Days of Glory

Eamonn Kiernan sees how cinema can change the world

Days of Glory comes very highly recommended. It was nominated for a Best Foreign Film award at this year’s Academy Awards, having won a special ensemble acting award at the Cannes Film Festival last year.

Set towards the end of the Second World War, Days of Glory is a moving and passionate film which follows the fortunes of a number of raw recruits from the French colonies of North Africa.

Caught in the emotional rhetoric used by recruiters in their native villages, many young men rush to enlist. They are rushed through very basic training. In their new barracks one soldier turns to another and asks, ‘Where are you from’? The reply sums most of the recruits up: ‘From deep poverty’.

All too soon they find themselves pitted against crack German troops in Italy.

From their first encounter with the enemy we see that they are not treated the same way as the ‘native’ French soldiers in De Gaulle’s army.

They are ordered to storm an impregnable German mountain-top position. Lightly armed and with some soldiers shod only in sandals, within seconds of their advance the Germans cut them to pieces with heavy machine gun fire and mortar rounds.

Yet the impoverished soldiers courageously struggle to follow their orders as their comrades’ fall on each side.

You feel as if you are in the midst of the soldiers as they are cut to shreds and wonder how long they can possibly continue their advance.

The camera slowly pans back and we see the strategy behind their orders. Their commander, a native French general, has been using their advance to see where the Germans have hidden their gun emplacements.

Having noted the positions he orders a heavy artillery barrage, which takes little account of their own soldiers’ positions.

The strategy is successful and the surviving troops take the hill-top. They mop the residue of the German defence, but at huge cost.

Hundreds of lives have been wasted. As the victorious North African troops march back down the mountainside, the way they walk is more reminiscent of prisoners of war than victorious soldiers.

We discover that the battle was initiated to impress the Allied commanders and to show that the French are worthy of taking a prominent place in the battles ahead to free France from the Nazis.

The clue to how these troops are dealt with is now revealed. They are mainly Muslim peasants with little education and have been filled with the rhetoric of patriotism.

They are slow at first to see how differently they are being treated in an army which sees them as little other than cannon fodder. They are always the first into action, but with the least resources.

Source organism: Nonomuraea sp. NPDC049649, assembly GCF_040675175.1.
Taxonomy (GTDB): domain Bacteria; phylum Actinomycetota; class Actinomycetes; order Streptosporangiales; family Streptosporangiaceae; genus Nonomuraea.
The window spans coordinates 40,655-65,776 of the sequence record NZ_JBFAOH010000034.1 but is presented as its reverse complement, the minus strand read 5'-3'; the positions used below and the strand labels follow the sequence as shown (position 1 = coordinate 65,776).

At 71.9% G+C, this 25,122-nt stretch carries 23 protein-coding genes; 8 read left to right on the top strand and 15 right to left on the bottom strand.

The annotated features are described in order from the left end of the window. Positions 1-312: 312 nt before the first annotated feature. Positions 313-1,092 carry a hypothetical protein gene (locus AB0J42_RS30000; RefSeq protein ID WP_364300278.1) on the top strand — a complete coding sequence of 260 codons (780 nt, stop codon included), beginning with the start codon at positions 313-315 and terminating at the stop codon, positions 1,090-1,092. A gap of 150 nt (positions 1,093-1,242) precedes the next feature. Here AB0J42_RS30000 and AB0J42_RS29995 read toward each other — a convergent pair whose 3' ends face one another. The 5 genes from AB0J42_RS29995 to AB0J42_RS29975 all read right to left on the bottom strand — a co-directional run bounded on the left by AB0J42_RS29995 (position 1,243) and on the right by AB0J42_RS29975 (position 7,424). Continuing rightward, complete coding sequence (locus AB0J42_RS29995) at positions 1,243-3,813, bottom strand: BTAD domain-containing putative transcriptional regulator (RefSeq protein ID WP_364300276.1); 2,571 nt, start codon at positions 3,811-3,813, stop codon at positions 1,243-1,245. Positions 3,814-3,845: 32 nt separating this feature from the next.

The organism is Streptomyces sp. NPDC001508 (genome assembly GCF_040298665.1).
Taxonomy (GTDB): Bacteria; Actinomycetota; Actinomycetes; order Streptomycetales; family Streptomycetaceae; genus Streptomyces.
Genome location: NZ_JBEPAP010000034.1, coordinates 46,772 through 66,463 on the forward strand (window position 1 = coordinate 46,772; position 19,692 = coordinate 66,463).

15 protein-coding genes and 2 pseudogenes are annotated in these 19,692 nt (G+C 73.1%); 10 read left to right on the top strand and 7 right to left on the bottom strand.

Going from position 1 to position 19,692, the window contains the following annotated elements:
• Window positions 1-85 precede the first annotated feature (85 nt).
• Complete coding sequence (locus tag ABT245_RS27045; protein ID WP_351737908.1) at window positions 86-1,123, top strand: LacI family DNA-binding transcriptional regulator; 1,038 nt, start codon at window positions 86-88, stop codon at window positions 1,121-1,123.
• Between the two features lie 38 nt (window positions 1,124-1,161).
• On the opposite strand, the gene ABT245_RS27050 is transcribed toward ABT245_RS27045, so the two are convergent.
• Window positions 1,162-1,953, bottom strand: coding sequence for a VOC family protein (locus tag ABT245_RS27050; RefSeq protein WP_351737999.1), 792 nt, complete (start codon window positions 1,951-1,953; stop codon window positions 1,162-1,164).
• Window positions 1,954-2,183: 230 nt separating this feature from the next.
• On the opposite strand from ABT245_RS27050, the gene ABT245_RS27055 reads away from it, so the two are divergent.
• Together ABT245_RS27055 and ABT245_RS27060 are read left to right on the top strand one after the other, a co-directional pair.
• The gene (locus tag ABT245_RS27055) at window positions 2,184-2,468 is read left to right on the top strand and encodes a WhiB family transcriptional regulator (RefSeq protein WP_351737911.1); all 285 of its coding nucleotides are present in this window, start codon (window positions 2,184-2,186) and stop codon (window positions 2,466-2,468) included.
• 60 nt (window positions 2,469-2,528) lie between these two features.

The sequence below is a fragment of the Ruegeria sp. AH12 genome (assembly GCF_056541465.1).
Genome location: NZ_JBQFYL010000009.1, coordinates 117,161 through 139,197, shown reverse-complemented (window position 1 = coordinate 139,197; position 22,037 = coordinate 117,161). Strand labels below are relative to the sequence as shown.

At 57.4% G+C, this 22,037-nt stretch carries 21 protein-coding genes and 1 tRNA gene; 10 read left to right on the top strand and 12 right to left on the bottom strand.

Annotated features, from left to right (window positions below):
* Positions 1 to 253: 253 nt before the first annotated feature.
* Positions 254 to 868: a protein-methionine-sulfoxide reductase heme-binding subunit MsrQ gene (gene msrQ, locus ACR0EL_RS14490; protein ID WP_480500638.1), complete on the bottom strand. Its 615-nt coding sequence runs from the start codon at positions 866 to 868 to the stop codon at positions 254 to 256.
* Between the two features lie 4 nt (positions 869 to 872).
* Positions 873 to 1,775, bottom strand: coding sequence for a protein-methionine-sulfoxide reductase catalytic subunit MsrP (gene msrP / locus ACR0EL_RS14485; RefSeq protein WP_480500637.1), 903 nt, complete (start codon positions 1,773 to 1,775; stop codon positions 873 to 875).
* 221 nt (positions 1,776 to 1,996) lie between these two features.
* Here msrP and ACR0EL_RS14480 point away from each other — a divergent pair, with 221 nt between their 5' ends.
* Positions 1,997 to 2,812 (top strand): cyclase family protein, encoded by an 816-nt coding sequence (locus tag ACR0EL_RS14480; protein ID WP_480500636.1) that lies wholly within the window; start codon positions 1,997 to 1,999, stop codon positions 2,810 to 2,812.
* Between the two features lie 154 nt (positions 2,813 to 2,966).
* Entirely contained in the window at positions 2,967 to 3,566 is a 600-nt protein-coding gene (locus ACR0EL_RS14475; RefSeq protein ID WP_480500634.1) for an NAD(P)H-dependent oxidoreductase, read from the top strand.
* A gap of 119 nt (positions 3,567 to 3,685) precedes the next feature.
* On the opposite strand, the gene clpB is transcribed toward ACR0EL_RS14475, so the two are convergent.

Discrimination even goes so far as the food they eat. After their first battle and as they line up, exhausted and hungry, a cook tells them that fresh tomatoes are not for them.

The tomatoes have been reserved for the native French soldiers. One North African soldier smashes the offending box of tomatoes into pulp: ‘If all cannot get them, no-one will’. Eventually their native French officer decides that they will all get the tomatoes. A small victory is won.

The soldier who rebelled is the platoon’s corporal, an ambitious and educated man often vilified for reading.

It is his intention to gain promotion in the ranks by studying. It soon becomes clear that there is no promotion above corporal for anyone who is not native French.

And so we follow the progress of the platoon across the battlefields of France. It is hard to witness the courage of these men in the bleak conditions they are ordered to operate in.

They march in ferocious winter conditions, without proper winter clothing. Some men still wear sandals as snow lies on the ground. This is a particularly horrific burden for troops from the blazing sun of North Africa to endure. Yet still their bravery and effort cannot be faulted.

The film ends making it quite clear that the treatment these men have received will lead to calls for independence for North Africa’s colonies from an uncaring France.

Days of Glory is a powerful testimony to the soldiers that France forgot.

In 1959, in the face of moves for independence in many North African countries, pensions paid to North African veterans by the French government were frozen.

In 2002 the Council of Europe ordered the French government to reinstate the payments at their correct value. It was only after President Jacques Chirac saw this film in 2006 that this action was implemented.

Sometimes the power of cinema can change the world. Days of Glory is a film that does exactly this. It is a fitting memorial to those brave men who believed a country when it said it would remember them for their sacrifices.

These men can be remembered as the heroes they were. France and the rest of the world can never forget again.

Days of Glory runs exclusively at Queen's Film Theatre for two weeks from April 27 - May 10.

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